They explain that there are dorsal fat pads in certain regions between two aponeurotic layers. The superficial aponeurotic layer presents some holes that are crossed by the three first lumbar nerves and receive the name of “Copeman’s fascia” or “fascia cribosa de Copeman”.

Gomez Carpio et al. mention that in certain circumstances the fatty tissue can protrude through the holes or other weak zones of the aponeurotic layer and present a herniated form. This could happen in the lumbar, sacroiliac and gluteal regions. This would be related to overwork efforts, traumatism and infections.

Zones of localization of the painful spots in the lumbosacral fibrositis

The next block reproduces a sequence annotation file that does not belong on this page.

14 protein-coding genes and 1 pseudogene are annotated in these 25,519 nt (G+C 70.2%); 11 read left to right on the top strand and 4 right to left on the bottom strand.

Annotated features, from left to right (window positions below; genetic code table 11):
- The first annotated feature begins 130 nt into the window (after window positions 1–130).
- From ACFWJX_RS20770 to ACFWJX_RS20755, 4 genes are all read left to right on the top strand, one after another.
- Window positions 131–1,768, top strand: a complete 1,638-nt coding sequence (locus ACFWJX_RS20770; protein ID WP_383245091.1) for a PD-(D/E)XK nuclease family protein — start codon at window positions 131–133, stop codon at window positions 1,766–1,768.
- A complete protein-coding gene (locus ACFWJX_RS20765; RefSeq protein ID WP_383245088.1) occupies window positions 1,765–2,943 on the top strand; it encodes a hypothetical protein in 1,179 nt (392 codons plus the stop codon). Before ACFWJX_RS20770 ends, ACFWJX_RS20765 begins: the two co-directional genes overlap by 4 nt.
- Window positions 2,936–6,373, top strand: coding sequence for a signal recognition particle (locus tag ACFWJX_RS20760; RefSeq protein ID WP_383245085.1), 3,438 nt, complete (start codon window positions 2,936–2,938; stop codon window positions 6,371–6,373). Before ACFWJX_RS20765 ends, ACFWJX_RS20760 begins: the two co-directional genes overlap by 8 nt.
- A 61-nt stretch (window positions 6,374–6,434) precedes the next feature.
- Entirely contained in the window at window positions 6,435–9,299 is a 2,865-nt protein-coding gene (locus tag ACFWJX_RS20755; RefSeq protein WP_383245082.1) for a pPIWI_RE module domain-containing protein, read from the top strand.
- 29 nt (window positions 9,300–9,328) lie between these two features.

• zone 1 External border of the sacroespinal muscles
  • zone 2 Gluteal region along iliac crest
  • zone 3 Sacroiliac articulation
  • zone 4 Sacrum holes

These painful spots are also known as “myalgic spots” or “trigger points”.

Referred pain to the leg and lordotic posture

In certain chronic presentations the pain can radiate presenting a lumbo-ciatalgic pain, with muscle spasm exaggerating the normal curvature of the column and provoking lordosis.

They think that by maintaining the antialgic position chronically there are new formations of herniae, and then they present multiple nodules.

They found the 3 types of Copeman’s hernia by operating on 9 patients with lumbosacral fibrositis

They mention the three types of COPEMAN’s hernia: pedunculated, non-pedunculated and foraminal.